What's up? Sorry. This bank we're skating is on a highway. So I can't hear you when all these cars pass by. What was it?
Does it help with girls to able to say, "I am a pro skater"?
I don't know. I haven't tried it yet. But it definitely makes you feel more official. Not just, "Oh, I skateboard." And people say, "That's how you live?" Just getting on the whole Baker Boys family, Deathwish and Shake Junt, that was pressure. But other than that, it's just a nice feeling. They're dope to hang around with and dope to skate with. Family, you know? They're awesome. Basically it's the same as I have always been. Skate. Have fun. Get things done, you know?
Have your parents been more supportive since you turned pro?
They're really happy and proud. They're from Chicago, from a pretty rough area. They don't really know about skating. But they appreciate it. They're hyped.
Do they like the name Deathwish?
My mom's kind of, she likes it. But she's like any other mom. Like, "Deathwish? I don't know about that. You better be careful."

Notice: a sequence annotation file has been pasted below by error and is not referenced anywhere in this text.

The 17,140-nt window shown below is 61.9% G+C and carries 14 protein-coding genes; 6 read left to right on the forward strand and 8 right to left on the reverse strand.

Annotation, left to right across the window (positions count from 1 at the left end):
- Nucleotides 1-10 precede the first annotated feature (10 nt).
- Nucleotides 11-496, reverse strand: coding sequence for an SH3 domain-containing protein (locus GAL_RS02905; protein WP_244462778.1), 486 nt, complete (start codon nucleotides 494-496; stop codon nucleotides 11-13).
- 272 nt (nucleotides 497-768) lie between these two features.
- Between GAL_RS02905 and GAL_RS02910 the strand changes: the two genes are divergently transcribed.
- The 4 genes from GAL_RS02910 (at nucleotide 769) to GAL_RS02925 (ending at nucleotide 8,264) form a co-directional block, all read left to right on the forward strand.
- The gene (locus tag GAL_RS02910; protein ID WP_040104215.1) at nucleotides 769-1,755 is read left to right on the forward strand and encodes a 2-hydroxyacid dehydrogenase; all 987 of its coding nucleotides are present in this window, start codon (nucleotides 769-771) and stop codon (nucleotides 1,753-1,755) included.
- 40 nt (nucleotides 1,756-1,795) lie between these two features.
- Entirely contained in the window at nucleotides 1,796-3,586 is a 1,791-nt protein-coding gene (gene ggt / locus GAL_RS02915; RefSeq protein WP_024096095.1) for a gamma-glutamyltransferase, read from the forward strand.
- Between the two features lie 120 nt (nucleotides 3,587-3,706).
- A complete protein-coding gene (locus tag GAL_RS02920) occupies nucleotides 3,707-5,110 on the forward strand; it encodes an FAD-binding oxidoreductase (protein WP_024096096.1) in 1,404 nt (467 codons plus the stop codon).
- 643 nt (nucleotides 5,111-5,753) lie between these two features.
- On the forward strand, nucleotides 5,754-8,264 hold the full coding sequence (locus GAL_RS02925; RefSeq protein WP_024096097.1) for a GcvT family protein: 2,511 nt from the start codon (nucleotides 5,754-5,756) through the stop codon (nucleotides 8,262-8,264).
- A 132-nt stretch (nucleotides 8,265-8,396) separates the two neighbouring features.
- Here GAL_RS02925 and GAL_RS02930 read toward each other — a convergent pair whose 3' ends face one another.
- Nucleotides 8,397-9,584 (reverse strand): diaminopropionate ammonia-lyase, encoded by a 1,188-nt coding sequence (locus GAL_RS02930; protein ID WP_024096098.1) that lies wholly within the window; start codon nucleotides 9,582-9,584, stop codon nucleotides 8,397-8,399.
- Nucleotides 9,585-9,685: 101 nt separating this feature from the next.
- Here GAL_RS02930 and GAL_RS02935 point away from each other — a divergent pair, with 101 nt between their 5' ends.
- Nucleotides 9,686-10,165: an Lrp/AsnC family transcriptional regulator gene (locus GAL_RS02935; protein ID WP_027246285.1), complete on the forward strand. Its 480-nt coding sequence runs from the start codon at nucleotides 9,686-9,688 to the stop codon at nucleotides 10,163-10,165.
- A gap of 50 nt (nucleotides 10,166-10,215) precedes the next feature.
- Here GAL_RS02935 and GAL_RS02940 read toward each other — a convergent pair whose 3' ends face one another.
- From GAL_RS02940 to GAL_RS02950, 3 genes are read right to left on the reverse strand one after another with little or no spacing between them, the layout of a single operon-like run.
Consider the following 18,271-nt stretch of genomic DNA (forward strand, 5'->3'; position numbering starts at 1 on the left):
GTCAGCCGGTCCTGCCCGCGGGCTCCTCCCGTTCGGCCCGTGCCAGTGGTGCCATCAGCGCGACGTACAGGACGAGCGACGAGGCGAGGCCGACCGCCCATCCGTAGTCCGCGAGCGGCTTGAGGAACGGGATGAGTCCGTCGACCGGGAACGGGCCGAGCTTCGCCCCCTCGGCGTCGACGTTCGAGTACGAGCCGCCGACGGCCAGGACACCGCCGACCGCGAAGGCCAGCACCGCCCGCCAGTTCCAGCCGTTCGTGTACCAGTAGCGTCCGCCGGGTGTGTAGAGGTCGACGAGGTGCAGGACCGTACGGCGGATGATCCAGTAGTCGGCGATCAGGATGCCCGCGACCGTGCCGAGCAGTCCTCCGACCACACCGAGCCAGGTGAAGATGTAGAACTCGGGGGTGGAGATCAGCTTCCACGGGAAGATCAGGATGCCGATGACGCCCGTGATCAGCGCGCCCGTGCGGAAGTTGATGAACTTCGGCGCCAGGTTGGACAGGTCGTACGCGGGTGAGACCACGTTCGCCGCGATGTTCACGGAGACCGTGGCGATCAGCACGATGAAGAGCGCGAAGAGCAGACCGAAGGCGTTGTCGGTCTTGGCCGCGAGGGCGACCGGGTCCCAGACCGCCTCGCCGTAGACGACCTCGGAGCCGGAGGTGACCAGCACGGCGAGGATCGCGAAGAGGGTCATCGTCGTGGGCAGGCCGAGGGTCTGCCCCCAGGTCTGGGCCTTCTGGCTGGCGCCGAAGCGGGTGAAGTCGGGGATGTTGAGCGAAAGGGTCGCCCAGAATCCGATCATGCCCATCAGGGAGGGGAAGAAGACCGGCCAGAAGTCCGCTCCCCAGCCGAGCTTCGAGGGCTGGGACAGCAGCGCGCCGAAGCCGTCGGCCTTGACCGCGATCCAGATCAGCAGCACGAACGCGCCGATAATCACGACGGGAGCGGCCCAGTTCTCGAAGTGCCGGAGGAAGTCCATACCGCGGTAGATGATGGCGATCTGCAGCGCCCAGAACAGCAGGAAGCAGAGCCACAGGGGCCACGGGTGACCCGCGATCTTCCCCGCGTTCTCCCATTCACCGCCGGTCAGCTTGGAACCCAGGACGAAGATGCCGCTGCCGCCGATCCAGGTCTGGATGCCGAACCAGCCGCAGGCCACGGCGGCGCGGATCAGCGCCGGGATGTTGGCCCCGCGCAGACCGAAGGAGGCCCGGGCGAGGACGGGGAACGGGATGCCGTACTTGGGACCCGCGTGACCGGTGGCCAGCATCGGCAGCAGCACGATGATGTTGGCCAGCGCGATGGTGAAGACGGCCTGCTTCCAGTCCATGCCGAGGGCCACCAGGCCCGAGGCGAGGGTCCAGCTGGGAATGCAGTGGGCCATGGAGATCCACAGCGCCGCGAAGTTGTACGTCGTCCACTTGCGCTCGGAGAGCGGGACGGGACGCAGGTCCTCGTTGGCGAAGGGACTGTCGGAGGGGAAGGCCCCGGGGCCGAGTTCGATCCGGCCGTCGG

Are you having fun choosing graphics for your boards?
We have in-house artists and they're super good. I'll tell them if I have any ideas. It's pretty nice. The next graphic is some random psychedelic graphic. It's going to take some time.
Now that you've turned pro, are you still driving the giant van you purchased a couple of years ago?
I'm still driving the van. It's my weapon of choice, I guess. I bought it off this man in one of the towns out here. I just looked online and searched around and called a couple people, and these people sounded like they knew what they were talking about. I've had it for two years now, so it's been pretty good so far. I was just thinking it would be tight to have a van. When I got it, I was living at a house where there'd be five of us all living there. So I was thinking it would be good to have a van so we could all pack in there. It's kind of like the tour feel.
Is it fuel efficient?